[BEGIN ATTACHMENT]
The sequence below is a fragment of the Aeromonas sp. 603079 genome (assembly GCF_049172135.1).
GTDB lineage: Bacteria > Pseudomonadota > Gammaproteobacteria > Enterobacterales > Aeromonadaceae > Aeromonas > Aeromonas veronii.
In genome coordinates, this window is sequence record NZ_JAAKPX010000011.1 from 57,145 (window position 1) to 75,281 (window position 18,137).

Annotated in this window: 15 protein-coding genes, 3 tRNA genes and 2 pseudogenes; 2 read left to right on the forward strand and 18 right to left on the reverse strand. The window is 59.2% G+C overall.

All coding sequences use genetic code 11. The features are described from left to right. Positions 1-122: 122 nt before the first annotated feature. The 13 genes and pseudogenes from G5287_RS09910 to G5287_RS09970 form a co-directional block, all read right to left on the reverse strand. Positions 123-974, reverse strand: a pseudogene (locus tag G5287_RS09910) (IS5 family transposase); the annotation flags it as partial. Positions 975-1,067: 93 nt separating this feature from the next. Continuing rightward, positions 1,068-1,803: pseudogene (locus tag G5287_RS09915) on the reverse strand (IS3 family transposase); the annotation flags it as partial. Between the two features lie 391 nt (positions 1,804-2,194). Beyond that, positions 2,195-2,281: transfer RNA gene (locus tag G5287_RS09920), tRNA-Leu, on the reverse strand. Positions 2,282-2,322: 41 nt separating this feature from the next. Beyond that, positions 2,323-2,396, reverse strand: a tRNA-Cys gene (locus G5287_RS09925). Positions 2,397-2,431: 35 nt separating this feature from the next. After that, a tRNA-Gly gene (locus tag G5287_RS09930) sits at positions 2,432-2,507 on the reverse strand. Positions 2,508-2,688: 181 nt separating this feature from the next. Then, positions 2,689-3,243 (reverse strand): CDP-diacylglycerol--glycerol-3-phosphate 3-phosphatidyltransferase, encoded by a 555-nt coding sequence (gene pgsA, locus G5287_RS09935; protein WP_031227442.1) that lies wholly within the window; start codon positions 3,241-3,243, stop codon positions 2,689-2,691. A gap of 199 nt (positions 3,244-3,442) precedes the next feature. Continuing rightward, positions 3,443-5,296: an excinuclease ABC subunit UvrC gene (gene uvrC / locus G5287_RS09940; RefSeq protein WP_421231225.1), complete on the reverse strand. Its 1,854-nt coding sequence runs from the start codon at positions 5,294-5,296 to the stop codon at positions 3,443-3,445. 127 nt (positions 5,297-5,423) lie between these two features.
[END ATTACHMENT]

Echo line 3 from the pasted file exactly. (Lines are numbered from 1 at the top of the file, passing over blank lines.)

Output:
In genome coordinates, this window is sequence record NZ_JAAKPX010000011.1 from 57,145 (window position 1) to 75,281 (window position 18,137).